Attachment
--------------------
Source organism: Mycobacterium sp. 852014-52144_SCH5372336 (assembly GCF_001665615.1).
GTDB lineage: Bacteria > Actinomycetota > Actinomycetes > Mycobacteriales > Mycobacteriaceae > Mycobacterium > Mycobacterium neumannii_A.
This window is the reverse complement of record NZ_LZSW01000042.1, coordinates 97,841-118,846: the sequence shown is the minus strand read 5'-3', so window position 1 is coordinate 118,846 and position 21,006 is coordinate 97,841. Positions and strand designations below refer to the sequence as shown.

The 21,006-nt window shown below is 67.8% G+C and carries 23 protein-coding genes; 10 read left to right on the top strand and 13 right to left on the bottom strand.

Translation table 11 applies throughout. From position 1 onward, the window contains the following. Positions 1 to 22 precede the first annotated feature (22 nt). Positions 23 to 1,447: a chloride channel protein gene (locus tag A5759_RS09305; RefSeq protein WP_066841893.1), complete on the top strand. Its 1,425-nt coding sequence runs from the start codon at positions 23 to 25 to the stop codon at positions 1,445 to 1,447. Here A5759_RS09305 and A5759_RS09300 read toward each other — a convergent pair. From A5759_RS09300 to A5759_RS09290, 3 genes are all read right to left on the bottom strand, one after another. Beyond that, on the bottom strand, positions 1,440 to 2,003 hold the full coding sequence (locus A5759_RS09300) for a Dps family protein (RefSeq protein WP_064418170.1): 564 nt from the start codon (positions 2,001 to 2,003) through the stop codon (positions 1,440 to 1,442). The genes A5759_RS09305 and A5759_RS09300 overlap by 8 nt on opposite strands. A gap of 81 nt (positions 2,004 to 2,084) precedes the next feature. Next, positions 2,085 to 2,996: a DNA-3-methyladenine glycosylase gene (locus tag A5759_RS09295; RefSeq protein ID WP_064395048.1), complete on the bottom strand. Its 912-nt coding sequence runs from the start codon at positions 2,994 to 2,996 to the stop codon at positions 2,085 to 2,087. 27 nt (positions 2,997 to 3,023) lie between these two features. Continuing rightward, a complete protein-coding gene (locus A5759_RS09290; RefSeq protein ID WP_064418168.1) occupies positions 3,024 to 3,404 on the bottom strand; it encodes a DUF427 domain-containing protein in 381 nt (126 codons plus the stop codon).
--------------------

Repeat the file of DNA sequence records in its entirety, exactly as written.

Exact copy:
Source organism: Mycobacterium sp. 852014-52144_SCH5372336 (assembly GCF_001665615.1).
GTDB lineage: Bacteria > Actinomycetota > Actinomycetes > Mycobacteriales > Mycobacteriaceae > Mycobacterium > Mycobacterium neumannii_A.
This window is the reverse complement of record NZ_LZSW01000042.1, coordinates 97,841-118,846: the sequence shown is the minus strand read 5'-3', so window position 1 is coordinate 118,846 and position 21,006 is coordinate 97,841. Positions and strand designations below refer to the sequence as shown.

The 21,006-nt window shown below is 67.8% G+C and carries 23 protein-coding genes; 10 read left to right on the top strand and 13 right to left on the bottom strand.

Translation table 11 applies throughout. From position 1 onward, the window contains the following. Positions 1 to 22 precede the first annotated feature (22 nt). Positions 23 to 1,447: a chloride channel protein gene (locus tag A5759_RS09305; RefSeq protein WP_066841893.1), complete on the top strand. Its 1,425-nt coding sequence runs from the start codon at positions 23 to 25 to the stop codon at positions 1,445 to 1,447. Here A5759_RS09305 and A5759_RS09300 read toward each other — a convergent pair. From A5759_RS09300 to A5759_RS09290, 3 genes are all read right to left on the bottom strand, one after another. Beyond that, on the bottom strand, positions 1,440 to 2,003 hold the full coding sequence (locus A5759_RS09300) for a Dps family protein (RefSeq protein WP_064418170.1): 564 nt from the start codon (positions 2,001 to 2,003) through the stop codon (positions 1,440 to 1,442). The genes A5759_RS09305 and A5759_RS09300 overlap by 8 nt on opposite strands. A gap of 81 nt (positions 2,004 to 2,084) precedes the next feature. Next, positions 2,085 to 2,996: a DNA-3-methyladenine glycosylase gene (locus tag A5759_RS09295; RefSeq protein ID WP_064395048.1), complete on the bottom strand. Its 912-nt coding sequence runs from the start codon at positions 2,994 to 2,996 to the stop codon at positions 2,085 to 2,087. 27 nt (positions 2,997 to 3,023) lie between these two features. Continuing rightward, a complete protein-coding gene (locus A5759_RS09290; RefSeq protein ID WP_064418168.1) occupies positions 3,024 to 3,404 on the bottom strand; it encodes a DUF427 domain-containing protein in 381 nt (126 codons plus the stop codon).